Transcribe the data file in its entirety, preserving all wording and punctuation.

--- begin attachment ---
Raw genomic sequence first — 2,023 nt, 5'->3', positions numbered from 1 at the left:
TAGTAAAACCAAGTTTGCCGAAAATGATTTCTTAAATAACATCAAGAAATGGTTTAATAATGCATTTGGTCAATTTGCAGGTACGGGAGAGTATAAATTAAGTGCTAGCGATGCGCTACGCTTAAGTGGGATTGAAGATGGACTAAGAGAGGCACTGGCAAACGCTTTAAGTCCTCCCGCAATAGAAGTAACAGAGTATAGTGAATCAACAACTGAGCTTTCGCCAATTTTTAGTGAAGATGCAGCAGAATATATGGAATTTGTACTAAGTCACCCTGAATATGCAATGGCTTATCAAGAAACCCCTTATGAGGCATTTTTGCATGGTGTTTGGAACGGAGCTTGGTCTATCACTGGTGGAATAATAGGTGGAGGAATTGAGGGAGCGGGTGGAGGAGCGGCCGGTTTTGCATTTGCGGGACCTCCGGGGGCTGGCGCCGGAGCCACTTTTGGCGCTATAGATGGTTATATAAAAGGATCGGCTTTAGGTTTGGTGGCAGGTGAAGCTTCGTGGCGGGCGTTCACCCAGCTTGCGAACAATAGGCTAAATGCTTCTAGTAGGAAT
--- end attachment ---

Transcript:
Raw genomic sequence first — 2,023 nt, 5'->3', positions numbered from 1 at the left:
TAGTAAAACCAAGTTTGCCGAAAATGATTTCTTAAATAACATCAAGAAATGGTTTAATAATGCATTTGGTCAATTTGCAGGTACGGGAGAGTATAAATTAAGTGCTAGCGATGCGCTACGCTTAAGTGGGATTGAAGATGGACTAAGAGAGGCACTGGCAAACGCTTTAAGTCCTCCCGCAATAGAAGTAACAGAGTATAGTGAATCAACAACTGAGCTTTCGCCAATTTTTAGTGAAGATGCAGCAGAATATATGGAATTTGTACTAAGTCACCCTGAATATGCAATGGCTTATCAAGAAACCCCTTATGAGGCATTTTTGCATGGTGTTTGGAACGGAGCTTGGTCTATCACTGGTGGAATAATAGGTGGAGGAATTGAGGGAGCGGGTGGAGGAGCGGCCGGTTTTGCATTTGCGGGACCTCCGGGGGCTGGCGCCGGAGCCACTTTTGGCGCTATAGATGGTTATATAAAAGGATCGGCTTTAGGTTTGGTGGCAGGTGAAGCTTCGTGGCGGGCGTTCACCCAGCTTGCGAACAATAGGCTAAATGCTTCTAGTAGGAAT